LinkedIn: 5 steps to refresh your profile

By Vivian Tse
Jun 11, 2020
Photo credit: oatawa/iStock/Getty Images

Listen to our podcast episode with this article's author, Vivian Tse and CPABC's employer relations manager, Stephanie Roy. Part of our Coffee Chats with CPABC podcast series.

Whether or not you are in the job market right now, having an up-to-date LinkedIn profile is important – especially in this day and age. As interviews and events shift online and interactions done through direct messaging, and video or teleconferencing continue to increase, having an updated LinkedIn profile is fundamental to making new professional connections online.

Better yet, having a LinkedIn profile that helps you stand out amongst your peers will get you on the right path toward virtual networking.

  1. Review and purge your current profile

    Does this spark joy? That is the famous catchphrase from Marie Kondo in her tip on how to minimize the clutter in your life. Similarly, you may have clutter in your LinkedIn profile that you can purge. Often, people are guilty of including every professional and volunteer experience in their LinkedIn profile, but this is not the best practice. Always consider your LinkedIn as your professional portfolio – it’s easily accessible by the public – so you always want to present your best side.

    The question you should ask as you review your profile is: Do I need this to highlight my value? If the answer is yes, keep. If the answer is no, delete.

  2. Find the keywords in your dream job description

    Even if you may not be looking for a job, you should always cater your LinkedIn profile to the job description of your dreams. By finding a job description that best describes your next career move, you can use the responsibilities and requirements in it to determine what to include in your LinkedIn profile. As you update your profile, look for opportunities to highlight the skills, knowledge, or experience, that you already possess.

    How to identify keywords you should include in your profile:

    • What are some recurring keywords in your dream job’s description?
    • What are some critical soft skills required for the job that you have?
    • What are some technical skills or knowledge required for the job that you have?


  3. Show off your superpower

    Not all superheroes wear capes. Everyone has a superpower; we just may not yet recognize what it is. Think to yourself:

    • What do you want to be known for?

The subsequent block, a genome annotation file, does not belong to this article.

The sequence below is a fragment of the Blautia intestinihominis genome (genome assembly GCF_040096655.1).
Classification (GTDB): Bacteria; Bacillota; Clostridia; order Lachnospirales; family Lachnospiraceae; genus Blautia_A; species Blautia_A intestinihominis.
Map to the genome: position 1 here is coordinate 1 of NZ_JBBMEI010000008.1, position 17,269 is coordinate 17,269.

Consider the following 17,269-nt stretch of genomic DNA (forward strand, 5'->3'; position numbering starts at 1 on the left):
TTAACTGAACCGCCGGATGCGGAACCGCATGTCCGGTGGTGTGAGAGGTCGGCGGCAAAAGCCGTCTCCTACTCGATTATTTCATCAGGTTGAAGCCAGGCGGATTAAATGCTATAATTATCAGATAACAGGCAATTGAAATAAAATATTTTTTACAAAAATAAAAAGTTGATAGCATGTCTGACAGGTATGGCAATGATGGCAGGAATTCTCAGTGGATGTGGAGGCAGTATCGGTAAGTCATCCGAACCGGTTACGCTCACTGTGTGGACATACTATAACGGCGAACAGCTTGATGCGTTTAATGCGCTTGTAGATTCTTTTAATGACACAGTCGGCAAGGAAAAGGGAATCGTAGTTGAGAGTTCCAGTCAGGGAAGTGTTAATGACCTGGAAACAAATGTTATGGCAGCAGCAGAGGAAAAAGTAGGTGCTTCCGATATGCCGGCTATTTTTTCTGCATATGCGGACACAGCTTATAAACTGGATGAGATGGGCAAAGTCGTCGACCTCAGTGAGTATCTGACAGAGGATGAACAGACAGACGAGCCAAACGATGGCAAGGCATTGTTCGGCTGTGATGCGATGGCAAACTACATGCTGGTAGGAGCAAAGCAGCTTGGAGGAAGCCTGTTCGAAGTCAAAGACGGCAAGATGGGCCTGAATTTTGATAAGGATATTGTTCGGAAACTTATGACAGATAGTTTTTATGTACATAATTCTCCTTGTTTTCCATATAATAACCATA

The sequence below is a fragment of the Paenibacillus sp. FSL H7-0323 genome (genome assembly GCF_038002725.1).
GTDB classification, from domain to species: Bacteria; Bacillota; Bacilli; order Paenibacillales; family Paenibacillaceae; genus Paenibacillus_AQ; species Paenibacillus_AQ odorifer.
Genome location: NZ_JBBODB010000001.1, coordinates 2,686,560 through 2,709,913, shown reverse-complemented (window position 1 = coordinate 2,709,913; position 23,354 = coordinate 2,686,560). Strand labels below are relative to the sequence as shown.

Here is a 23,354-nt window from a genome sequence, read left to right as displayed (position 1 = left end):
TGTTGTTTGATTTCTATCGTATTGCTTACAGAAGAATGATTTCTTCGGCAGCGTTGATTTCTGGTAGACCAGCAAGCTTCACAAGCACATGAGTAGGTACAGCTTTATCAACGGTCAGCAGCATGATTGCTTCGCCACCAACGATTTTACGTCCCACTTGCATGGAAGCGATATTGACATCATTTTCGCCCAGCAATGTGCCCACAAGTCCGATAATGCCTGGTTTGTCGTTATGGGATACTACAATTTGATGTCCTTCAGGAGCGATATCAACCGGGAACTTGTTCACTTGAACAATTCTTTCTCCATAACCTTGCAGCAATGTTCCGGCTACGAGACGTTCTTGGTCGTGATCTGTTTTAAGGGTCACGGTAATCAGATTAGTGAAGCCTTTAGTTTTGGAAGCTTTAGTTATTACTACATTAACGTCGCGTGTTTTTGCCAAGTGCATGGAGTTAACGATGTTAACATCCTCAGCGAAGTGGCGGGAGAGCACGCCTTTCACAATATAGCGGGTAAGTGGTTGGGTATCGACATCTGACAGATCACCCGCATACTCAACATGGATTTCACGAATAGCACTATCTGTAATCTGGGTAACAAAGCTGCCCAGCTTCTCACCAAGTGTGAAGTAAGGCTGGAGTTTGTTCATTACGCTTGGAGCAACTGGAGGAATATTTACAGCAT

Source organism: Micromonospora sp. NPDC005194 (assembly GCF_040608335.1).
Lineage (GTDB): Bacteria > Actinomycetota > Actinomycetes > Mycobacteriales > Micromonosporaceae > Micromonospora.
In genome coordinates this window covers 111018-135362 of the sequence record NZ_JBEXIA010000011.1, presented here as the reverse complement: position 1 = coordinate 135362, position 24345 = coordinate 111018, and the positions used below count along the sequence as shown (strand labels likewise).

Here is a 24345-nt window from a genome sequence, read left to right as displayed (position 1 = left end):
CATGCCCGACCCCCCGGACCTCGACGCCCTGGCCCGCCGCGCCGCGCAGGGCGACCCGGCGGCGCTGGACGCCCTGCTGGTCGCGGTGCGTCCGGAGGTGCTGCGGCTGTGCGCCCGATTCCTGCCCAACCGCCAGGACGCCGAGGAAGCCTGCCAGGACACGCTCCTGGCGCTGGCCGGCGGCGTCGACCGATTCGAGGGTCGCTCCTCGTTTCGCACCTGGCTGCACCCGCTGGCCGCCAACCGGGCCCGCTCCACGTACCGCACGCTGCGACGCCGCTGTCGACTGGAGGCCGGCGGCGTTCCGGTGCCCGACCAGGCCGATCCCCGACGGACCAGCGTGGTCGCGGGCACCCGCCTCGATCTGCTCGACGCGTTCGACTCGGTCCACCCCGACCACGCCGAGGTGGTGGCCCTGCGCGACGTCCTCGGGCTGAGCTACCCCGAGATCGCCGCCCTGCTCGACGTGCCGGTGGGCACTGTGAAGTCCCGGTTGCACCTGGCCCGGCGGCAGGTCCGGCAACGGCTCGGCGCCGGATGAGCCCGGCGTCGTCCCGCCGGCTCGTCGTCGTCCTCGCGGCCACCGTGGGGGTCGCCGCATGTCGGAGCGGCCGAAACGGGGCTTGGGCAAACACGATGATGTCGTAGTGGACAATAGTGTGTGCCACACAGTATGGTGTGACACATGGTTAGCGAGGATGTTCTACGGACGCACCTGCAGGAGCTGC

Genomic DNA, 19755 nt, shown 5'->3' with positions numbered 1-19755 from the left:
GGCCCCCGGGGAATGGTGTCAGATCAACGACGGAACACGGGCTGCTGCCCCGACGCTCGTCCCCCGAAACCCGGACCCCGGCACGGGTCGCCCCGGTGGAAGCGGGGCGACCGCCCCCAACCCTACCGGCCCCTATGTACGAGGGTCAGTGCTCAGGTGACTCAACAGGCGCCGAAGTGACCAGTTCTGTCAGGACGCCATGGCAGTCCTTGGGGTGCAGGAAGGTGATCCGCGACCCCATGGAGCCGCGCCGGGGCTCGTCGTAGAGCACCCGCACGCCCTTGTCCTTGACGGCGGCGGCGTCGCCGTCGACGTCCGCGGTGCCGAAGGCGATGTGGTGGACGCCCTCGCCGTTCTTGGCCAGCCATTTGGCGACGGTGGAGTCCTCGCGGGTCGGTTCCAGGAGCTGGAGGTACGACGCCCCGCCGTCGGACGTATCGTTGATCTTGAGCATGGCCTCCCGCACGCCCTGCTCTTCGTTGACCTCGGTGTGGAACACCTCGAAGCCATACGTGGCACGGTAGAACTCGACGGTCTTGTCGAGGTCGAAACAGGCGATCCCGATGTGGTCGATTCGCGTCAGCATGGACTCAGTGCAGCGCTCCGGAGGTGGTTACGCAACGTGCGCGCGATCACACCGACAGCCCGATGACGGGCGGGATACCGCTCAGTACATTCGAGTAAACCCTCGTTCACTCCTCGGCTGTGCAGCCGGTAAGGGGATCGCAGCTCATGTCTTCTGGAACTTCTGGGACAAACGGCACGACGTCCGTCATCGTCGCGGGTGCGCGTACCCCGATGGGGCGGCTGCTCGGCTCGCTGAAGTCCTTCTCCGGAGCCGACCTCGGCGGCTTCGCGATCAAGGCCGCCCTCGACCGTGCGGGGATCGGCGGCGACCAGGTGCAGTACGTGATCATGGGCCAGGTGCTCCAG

• What are some highlights/compliments you receive consistently during feedback?
    • Why should someone hire you over another candidate?

    Find your niche and showcase your expertise in your field. You don’t have to put all of your past professional experiences in your LinkedIn profile (although it’s good to have it saved in a document for future reference). Instead, you should pick and choose which experiences best highlight your skills.

  4. Tell your story

    Storytelling isn’t just a marketing buzzword. Think about your favourite childhood stories – how did they draw your attention?

    On LinkedIn, storytelling is how you can capture your audience’s attention. Even if you have a rich career history, if you lay out a two-dimensional profile, you will have a hard time capturing someone’s interest. Try to tie in your personal background story and professional motivations to hook your audience.

    The best place to do this is in the headline and about sections of your profile:

    • Headline: A brief description that appears next to your name. It should entice your audience to want to learn more about you:
      • Use a job title people will recognize
      • Include a value proposition, e.g. helping X to do Y
      • Skip the jargon and be humble
    • About: Tell your personal story here by defining who you are in your own words. You can use this space to put career choices in context, highlight your biggest achievements, or show off your personality. This summary is your chance to put your best self forward and strengthen your first impression in a way no other section can.

    Here are some examples from LinkedIn Talent Blog.

  5. Strike a Pose

    Similar to your headline, your profile photo is the first thing anyone sees when they come across your profile. It is important to make sure you make a strong first impression by having a professional photo. If it’s older than three years, it’s probably time for a new profile photo. Here are some tips to taking a professional-looking photo at home during COVID-19:

    • Find a simple background (e.g. blank wall) with natural lighting in your home. Avoid taking photos that are shadowy or in a bathroom (or any) mirror.
    • Wear professional clothing that represents who you are and wear light makeup if you desire.
    • Have someone in your household take the photo for you. If you must take the photo yourself, either prop your phone on a popper, a selfie stick, or tripod.
      • Alternatively, play with your camera’s angle until your arm that is holding the phone is not shown in the photo.
    • Strike a simple pose and remember to smile naturally.
    • Skip the filter and don’t try to make it look artistic (remember this isn’t for your Instagram).

    Once your profile is updated, you are ready to connect with others on LinkedIn! We’ll look into how you can make meaningful connections in a future article.

    Related articles


Vivian Tse is the manager, communications at CPABC. Follow us on LinkedIn for more articles on career development. If you are CPA member, candidate, or student, access our Careers Site to make your next career move!